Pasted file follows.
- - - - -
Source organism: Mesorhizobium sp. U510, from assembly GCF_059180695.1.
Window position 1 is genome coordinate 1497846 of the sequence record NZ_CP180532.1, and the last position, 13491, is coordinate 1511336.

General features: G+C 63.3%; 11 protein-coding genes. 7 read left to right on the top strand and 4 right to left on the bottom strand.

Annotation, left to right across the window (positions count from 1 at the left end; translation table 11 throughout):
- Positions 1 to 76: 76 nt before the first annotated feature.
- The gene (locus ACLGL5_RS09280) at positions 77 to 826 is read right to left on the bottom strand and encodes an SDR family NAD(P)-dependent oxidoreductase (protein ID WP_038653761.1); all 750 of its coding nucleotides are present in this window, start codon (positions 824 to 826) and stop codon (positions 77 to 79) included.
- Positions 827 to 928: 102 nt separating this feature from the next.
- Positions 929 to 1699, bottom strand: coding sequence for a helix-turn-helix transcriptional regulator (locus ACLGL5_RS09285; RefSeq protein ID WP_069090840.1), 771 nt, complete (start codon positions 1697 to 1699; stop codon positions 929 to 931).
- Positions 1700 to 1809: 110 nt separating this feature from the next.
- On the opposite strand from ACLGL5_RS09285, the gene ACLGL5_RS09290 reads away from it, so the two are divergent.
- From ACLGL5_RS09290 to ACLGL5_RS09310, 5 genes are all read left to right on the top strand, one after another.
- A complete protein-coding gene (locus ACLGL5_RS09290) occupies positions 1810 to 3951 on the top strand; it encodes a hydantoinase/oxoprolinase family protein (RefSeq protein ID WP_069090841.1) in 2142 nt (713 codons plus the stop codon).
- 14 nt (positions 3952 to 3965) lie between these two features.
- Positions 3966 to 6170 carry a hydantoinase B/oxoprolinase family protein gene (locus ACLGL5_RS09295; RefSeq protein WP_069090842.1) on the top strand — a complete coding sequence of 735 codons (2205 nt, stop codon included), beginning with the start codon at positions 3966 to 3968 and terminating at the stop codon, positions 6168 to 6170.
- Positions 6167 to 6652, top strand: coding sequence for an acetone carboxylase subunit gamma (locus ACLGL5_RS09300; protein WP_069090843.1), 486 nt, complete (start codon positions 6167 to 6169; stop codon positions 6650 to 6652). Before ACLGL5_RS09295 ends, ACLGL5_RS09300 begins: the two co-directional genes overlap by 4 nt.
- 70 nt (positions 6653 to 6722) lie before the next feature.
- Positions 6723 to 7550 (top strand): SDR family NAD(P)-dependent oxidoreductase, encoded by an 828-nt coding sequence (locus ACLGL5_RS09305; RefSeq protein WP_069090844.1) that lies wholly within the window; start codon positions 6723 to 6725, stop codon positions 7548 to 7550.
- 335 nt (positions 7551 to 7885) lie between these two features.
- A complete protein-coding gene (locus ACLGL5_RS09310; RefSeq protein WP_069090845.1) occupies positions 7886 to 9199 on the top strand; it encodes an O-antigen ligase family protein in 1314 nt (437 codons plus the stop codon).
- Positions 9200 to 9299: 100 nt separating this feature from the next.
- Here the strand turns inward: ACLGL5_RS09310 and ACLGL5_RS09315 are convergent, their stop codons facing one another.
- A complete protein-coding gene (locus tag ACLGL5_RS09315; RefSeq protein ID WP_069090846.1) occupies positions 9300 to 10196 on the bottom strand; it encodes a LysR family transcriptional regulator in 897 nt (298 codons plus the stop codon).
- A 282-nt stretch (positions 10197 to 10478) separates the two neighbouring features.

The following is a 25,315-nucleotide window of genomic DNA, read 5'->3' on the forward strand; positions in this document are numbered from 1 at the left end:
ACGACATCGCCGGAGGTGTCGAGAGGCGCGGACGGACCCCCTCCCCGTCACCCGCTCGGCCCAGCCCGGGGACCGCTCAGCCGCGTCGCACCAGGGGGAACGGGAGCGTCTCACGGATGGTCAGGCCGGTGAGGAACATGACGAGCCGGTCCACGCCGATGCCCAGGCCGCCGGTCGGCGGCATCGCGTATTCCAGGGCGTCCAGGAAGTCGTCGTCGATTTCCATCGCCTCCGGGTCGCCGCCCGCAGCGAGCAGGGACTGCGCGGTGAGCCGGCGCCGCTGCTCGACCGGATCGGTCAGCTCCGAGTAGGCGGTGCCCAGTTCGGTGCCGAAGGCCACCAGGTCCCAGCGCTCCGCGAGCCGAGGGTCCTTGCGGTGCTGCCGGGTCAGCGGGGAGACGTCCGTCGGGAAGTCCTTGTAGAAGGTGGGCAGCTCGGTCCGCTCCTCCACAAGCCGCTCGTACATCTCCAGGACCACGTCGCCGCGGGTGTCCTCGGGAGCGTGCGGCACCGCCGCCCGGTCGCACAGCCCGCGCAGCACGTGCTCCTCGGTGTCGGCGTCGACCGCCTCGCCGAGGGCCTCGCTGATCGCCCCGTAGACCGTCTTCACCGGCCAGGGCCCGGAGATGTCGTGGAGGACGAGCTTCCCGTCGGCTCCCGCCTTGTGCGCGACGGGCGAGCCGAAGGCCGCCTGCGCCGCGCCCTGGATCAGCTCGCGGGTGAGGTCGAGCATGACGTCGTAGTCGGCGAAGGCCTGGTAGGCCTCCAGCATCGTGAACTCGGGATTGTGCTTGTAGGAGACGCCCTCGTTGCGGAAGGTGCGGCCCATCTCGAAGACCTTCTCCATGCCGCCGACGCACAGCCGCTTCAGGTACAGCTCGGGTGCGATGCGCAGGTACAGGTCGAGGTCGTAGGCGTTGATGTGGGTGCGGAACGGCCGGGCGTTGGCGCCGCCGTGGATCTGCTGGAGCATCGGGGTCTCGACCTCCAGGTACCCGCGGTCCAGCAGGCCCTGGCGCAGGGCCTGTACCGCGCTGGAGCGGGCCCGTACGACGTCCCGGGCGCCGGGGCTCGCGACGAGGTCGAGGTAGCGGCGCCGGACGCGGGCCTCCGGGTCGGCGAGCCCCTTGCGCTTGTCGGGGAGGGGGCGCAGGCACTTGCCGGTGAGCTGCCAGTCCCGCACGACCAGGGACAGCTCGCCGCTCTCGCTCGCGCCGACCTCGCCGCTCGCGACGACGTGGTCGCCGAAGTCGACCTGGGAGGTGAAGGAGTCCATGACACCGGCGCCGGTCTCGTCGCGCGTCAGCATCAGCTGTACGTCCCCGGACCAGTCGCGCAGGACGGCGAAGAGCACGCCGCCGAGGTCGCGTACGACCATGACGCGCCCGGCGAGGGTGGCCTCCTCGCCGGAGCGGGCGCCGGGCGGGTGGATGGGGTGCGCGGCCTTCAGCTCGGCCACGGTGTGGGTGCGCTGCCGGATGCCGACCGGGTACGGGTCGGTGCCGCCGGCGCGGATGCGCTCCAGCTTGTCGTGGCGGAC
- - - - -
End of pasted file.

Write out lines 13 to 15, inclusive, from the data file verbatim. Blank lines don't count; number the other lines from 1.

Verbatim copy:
- 14 nt (positions 3952 to 3965) lie between these two features.
- Positions 3966 to 6170 carry a hydantoinase B/oxoprolinase family protein gene (locus ACLGL5_RS09295; RefSeq protein WP_069090842.1) on the top strand — a complete coding sequence of 735 codons (2205 nt, stop codon included), beginning with the start codon at positions 3966 to 3968 and terminating at the stop codon, positions 6168 to 6170.
- Positions 6167 to 6652, top strand: coding sequence for an acetone carboxylase subunit gamma (locus ACLGL5_RS09300; protein WP_069090843.1), 486 nt, complete (start codon positions 6167 to 6169; stop codon positions 6650 to 6652). Before ACLGL5_RS09295 ends, ACLGL5_RS09300 begins: the two co-directional genes overlap by 4 nt.